Sarawak will have another wildlife sanctuary, the second in the state to meet the needs of wildlife rehabilitation.
The 'Sibuti Wildlife Sanctuary' rehabilitation centre in Sibuti, Miri will house all the protected and endangered species of animals rescued in the northern part of the state.
Sarawak Forestry Corporation CEO Zolkipli Mohamad Aton said all the animals rescued in the state were being sent directly to the Matang Wildlife Centre in Kuching.
“Imagine having to send animals rescued in Miri all the way to Kuching, which is over 1,000 km away.
"Apart from the long journey that is stressful to animals, it also costs a lot, so building this centre in Sibuti is a necessity," he told Bernama.
Zolkipli said with the new sanctuary, the care of the animals would be divided into two parts - from Bintulu to Miri, and the other part covering Kuching to Sibu.
He said the construction of the wildlife centre was approved under the 11th Malaysia Plan with an allocation of RM2 million.
“Apart from Miri, we also applied for the building of rehabilitation centres in Sibu and Lawas under the 11th Malaysia Plan, but the government only approved for Miri,” he said.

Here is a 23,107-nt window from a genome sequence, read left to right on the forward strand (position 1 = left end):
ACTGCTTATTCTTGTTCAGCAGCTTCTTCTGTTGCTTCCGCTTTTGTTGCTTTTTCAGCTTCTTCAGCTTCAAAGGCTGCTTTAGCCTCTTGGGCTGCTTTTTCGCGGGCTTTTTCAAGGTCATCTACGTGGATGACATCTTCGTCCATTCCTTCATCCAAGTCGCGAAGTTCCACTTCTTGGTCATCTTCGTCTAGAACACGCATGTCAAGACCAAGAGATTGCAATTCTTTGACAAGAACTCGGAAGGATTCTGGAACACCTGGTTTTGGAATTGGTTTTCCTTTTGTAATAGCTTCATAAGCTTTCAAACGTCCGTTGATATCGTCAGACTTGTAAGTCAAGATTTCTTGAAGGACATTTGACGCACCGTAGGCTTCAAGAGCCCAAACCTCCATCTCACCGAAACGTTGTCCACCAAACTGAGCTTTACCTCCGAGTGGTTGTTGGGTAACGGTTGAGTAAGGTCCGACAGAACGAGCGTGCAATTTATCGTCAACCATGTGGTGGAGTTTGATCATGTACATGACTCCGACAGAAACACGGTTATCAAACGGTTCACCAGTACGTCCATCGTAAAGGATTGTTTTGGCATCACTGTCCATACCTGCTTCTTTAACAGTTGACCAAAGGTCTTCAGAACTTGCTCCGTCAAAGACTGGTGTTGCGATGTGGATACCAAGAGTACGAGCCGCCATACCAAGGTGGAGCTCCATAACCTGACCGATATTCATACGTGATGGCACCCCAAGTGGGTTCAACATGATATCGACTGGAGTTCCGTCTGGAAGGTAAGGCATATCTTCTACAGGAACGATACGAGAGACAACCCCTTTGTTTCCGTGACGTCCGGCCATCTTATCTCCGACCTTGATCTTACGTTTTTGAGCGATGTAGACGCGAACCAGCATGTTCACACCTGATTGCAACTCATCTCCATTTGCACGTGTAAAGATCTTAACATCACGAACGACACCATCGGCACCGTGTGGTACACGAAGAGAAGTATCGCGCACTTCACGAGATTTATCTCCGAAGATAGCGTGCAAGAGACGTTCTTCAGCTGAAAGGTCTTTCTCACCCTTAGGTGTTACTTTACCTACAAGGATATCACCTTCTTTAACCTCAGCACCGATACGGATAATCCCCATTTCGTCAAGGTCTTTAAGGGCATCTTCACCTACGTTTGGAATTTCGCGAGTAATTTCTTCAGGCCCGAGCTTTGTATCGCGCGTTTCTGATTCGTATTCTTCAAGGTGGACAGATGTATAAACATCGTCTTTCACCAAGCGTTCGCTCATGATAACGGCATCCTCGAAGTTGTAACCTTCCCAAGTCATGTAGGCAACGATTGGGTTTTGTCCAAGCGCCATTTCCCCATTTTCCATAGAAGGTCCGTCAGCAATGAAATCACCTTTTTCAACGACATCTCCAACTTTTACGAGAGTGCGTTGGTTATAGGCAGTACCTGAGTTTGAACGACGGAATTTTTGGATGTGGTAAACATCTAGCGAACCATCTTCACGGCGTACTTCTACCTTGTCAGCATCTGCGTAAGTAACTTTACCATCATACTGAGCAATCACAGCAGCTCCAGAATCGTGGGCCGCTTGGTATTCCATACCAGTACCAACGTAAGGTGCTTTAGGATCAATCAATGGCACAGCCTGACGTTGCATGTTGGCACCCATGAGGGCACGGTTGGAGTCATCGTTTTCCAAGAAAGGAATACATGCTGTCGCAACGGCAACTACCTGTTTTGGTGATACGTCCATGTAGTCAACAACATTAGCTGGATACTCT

He said the addition was necessary because the Matang Wildlife Centre, which has been operating since 1996, does not have enough space to house all the wildlife in need of rehabilitation.
"The centre in Matang also needs to be repaired and upgraded," he said.
He said there was one wildlife rehabilitation facility in Sarawak just for the Orangutan.
The Semenggoh Wildlife Centre, established in 1972, functioned as an orangutan conservation centre for research, environmental learning and eco-tourism.
"For now, rescued Orangutans are placed in Matang Wildlife Centre. Once the animals show semi-wild and self-sufficient qualities, they will be transferred to Semenggoh," he said.
He did not rule out the possibility that these centres could serve as eco-tourism sites and sources of income to cover their maintenance costs, but stressed they are not zoos.
"The centre is a conservation area that involves quarantine, training and release of animals," he said.